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News: Discussion of psychoactive cacti and succulents

Author Topic: Lophophora Jourdaniana  (Read 696 times)

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Offline Meatloph

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Lophophora Jourdaniana
« on: December 07, 2017, 08:23:56 AM »
Salutations all! I would like to start a conversation about Lophophora Jourdaniana. What are they, where do they come from, can fertile seeds be produced etc. There is a lot of contradictory info out there. If you have experience with them, let's try and get to the truth.

Offline Meatloph

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Re: Lophophora Jourdaniana
« Reply #1 on: December 07, 2017, 08:30:32 AM »
This is one of mine from my private collection. This next spring I will attempt to get viable seeds by pollinating it with the pollen from another. My understanding so far is that they are a cultivar and cannot produce their own viable seeds. Does anyone have any first hand knowledge about these gorgeous Lophs?

Offline Inyan

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Re: Lophophora Jourdaniana
« Reply #2 on: December 07, 2017, 02:19:22 PM »
Sorry my friend. I have only anecdotal knowledge concerning that specific gem you have there. However, on the other hand I do have a ton of first hand practical knowledge and learned knowledge both when it comes to hybrids.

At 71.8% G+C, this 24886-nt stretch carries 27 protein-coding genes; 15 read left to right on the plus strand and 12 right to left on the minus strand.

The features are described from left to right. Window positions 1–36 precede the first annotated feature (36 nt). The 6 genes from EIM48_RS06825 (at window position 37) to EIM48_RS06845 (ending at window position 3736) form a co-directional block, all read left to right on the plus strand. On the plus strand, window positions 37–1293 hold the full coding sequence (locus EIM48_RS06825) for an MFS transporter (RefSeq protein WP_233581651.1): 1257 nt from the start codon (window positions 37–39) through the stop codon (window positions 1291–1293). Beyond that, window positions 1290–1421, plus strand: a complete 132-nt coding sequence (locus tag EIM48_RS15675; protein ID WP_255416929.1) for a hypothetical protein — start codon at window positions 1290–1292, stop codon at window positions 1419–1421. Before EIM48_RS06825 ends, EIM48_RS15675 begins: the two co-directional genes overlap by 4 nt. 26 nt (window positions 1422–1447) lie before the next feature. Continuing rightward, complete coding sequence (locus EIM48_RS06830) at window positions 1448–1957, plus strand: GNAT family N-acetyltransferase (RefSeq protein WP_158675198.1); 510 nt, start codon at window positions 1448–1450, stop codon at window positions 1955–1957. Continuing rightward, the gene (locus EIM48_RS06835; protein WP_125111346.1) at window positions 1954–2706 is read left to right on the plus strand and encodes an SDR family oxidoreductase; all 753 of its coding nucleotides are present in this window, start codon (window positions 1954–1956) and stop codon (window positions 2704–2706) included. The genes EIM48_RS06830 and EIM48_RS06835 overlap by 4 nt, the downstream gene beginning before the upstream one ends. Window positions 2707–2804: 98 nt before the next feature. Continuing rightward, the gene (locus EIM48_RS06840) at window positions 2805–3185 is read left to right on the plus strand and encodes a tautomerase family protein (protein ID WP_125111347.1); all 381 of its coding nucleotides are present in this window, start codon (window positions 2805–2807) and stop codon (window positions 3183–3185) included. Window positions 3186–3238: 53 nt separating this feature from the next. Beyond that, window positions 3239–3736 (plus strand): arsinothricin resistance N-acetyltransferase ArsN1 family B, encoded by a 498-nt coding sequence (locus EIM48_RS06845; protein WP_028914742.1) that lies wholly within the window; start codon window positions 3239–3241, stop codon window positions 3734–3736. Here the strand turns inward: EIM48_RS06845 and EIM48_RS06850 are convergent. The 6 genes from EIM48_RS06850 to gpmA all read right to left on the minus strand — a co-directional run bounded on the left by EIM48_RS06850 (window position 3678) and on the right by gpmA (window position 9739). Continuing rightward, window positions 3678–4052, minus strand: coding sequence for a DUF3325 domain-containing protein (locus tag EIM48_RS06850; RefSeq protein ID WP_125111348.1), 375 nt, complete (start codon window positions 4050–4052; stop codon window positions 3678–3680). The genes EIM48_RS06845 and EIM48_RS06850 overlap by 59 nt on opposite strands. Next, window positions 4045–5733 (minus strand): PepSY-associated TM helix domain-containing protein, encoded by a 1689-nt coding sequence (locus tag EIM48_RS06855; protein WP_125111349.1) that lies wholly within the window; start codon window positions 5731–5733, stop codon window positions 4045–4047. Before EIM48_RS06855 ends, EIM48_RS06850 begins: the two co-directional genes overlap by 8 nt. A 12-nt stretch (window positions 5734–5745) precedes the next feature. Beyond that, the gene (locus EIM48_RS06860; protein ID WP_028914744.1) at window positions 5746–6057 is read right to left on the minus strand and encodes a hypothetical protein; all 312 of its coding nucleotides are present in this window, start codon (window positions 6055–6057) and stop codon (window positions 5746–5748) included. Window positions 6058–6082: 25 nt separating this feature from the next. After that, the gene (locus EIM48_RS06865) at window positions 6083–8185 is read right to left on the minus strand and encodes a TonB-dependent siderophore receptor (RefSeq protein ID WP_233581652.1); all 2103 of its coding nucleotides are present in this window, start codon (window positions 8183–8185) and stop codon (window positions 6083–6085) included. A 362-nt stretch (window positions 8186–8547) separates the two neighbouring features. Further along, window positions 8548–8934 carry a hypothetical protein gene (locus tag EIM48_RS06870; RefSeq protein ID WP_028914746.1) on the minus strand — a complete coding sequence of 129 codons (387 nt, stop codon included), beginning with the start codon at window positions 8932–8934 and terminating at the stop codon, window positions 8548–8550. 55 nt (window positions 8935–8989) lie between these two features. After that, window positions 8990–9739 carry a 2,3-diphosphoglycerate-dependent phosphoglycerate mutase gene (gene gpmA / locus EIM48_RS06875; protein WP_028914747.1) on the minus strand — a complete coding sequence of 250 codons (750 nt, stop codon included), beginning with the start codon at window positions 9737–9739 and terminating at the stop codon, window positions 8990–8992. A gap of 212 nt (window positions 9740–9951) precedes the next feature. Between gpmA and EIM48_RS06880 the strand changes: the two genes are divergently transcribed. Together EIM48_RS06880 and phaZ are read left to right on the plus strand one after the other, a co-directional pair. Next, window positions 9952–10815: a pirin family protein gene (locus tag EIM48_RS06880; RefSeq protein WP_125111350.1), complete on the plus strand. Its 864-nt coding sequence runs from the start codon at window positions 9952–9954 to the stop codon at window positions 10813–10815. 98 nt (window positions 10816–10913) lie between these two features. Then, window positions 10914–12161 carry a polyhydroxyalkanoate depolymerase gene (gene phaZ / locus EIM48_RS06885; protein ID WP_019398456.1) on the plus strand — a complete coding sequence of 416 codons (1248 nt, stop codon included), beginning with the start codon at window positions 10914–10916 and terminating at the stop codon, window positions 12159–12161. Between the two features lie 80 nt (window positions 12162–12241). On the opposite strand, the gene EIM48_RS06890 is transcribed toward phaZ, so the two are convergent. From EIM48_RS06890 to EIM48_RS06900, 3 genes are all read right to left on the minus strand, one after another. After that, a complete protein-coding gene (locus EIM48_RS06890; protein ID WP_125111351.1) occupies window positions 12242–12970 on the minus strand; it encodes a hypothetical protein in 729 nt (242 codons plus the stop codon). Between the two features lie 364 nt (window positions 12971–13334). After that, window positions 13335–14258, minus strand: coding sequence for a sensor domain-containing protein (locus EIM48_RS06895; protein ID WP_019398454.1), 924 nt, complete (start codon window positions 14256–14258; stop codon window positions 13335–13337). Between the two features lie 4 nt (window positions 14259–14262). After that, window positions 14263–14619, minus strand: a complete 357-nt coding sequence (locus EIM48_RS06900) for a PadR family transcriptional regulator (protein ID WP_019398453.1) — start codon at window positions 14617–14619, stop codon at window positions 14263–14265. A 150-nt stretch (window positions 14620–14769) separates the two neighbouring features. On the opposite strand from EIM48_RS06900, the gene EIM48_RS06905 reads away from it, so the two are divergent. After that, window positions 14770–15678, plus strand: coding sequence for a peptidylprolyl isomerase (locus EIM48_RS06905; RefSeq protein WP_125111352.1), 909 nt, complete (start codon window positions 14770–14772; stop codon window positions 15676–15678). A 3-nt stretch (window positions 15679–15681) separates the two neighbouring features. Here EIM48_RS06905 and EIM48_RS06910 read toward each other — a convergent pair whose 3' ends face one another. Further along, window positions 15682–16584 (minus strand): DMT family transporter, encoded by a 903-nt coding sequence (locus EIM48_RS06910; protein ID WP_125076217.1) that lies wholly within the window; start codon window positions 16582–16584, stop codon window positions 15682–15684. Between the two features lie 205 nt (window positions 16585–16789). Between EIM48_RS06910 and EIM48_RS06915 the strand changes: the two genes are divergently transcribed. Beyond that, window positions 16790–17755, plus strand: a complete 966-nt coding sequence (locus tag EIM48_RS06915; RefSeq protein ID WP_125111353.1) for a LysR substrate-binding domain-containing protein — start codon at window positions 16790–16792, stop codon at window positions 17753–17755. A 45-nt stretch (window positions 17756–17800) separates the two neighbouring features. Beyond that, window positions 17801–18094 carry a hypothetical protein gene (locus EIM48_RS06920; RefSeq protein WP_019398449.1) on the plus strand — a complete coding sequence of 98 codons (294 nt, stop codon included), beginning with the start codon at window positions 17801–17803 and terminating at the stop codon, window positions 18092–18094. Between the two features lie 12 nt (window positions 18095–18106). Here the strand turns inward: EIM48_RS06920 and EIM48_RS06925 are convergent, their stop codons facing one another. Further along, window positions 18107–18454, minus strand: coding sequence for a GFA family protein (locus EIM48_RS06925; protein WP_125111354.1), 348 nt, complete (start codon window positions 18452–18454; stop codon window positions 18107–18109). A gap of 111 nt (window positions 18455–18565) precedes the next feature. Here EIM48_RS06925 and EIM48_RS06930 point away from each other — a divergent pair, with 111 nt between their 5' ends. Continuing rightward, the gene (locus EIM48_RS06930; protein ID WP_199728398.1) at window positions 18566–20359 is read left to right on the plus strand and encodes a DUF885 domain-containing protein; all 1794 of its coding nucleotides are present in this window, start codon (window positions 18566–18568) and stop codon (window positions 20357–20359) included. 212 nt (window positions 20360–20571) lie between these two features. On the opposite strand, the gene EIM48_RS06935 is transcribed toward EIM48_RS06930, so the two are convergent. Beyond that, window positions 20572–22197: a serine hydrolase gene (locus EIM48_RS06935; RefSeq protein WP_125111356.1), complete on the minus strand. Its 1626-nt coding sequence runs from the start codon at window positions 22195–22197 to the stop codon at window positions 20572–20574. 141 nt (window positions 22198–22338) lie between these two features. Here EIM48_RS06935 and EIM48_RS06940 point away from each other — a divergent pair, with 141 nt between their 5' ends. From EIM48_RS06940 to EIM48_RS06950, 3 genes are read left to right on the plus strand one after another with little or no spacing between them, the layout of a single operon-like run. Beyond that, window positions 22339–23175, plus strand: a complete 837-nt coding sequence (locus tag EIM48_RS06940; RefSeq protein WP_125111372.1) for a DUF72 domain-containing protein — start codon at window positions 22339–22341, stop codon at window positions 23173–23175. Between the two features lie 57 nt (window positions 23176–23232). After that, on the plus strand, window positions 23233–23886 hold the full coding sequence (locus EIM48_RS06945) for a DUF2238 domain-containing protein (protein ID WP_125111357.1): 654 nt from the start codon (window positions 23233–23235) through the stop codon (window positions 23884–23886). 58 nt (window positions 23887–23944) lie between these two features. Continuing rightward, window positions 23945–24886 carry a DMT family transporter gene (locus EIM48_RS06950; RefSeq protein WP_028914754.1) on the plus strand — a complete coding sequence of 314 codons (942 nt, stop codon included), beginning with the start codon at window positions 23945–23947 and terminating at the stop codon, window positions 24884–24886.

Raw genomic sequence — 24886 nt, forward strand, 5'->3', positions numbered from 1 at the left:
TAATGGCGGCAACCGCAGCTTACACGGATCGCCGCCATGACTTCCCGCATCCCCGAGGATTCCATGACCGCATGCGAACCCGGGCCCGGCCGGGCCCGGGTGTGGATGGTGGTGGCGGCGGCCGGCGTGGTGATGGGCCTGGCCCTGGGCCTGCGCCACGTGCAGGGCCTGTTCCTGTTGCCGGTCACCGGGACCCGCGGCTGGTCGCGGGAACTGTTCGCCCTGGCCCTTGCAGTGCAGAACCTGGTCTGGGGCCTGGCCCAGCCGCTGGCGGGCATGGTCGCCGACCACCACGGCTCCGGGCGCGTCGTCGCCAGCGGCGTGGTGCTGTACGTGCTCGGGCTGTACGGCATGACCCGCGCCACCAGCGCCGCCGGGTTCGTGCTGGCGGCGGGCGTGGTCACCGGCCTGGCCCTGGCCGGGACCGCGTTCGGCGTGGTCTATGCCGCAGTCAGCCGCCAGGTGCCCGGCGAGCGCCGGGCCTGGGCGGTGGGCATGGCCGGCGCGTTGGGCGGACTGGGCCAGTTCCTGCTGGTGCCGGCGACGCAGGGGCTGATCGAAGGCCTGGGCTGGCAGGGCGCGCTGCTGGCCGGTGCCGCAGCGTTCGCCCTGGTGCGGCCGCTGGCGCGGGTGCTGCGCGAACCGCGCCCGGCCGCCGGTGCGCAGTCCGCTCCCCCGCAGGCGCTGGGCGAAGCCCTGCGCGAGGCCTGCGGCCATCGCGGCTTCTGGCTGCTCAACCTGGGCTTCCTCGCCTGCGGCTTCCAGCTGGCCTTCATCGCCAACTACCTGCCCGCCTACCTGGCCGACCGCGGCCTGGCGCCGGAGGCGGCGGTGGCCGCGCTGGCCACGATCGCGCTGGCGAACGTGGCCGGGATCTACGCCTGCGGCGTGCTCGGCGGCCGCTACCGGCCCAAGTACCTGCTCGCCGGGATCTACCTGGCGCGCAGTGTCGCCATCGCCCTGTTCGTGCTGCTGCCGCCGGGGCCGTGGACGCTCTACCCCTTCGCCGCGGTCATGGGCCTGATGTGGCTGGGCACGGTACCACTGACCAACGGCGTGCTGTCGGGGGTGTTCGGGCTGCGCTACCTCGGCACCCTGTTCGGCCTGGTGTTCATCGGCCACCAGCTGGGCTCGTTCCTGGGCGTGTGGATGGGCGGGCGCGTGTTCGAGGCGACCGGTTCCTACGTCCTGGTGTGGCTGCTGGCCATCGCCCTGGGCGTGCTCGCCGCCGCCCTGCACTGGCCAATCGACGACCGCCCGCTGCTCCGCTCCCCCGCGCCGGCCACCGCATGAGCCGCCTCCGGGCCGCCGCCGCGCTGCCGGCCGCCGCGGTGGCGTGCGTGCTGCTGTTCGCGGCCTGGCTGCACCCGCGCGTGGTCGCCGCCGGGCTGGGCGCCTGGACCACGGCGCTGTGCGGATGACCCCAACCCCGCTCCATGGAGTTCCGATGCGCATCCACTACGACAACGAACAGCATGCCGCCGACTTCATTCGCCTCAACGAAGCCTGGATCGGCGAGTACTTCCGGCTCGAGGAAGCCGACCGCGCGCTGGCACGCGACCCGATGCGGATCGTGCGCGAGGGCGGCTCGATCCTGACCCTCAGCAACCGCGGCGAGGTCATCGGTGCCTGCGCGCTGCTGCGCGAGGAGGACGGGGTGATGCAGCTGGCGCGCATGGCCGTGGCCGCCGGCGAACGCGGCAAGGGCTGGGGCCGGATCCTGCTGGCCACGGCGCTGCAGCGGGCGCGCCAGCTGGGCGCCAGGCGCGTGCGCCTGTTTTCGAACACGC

So, let me break that down to you. Yes... some hybrids are very hard to set seed with. Some hybrids are called pollen fertile or pod fertile depending on the way seeds have been produced with them. Sometimes it may indeed take several hundreds of crosses to get a hybrid to take or set seed.

Some hybrid seed even when formed will abort. I've had that happen more times than I can count. The pod will form... seeds will be empty or never make it past what I expect is the 8 cell stage.

Here is a handful of hybrid seed from Datura... I hybridize anything and everything that blooms in my yard... these seeds... I have yet to get any of them to germinate and neither has anyone I have given them to. That does not keep me from trying however.

I have experience growing out some cacti seeds that simply throw out a lot of variegated specimens. Again... genetics is a funny thing when dealing with hybrids. I suspect many of the contradictory things you are hearing about this one is due to the hybrid nature of this particular cacti. Hybrids can be very fickle. Don't give up if your trying to pollinate it with another specimen, self-pollinate, etc. Just keep records and remember that chromosome counts can vary just as pollen grains can vary in a single cultivar.
For those that graft...
Every areole is a cactus waiting to be born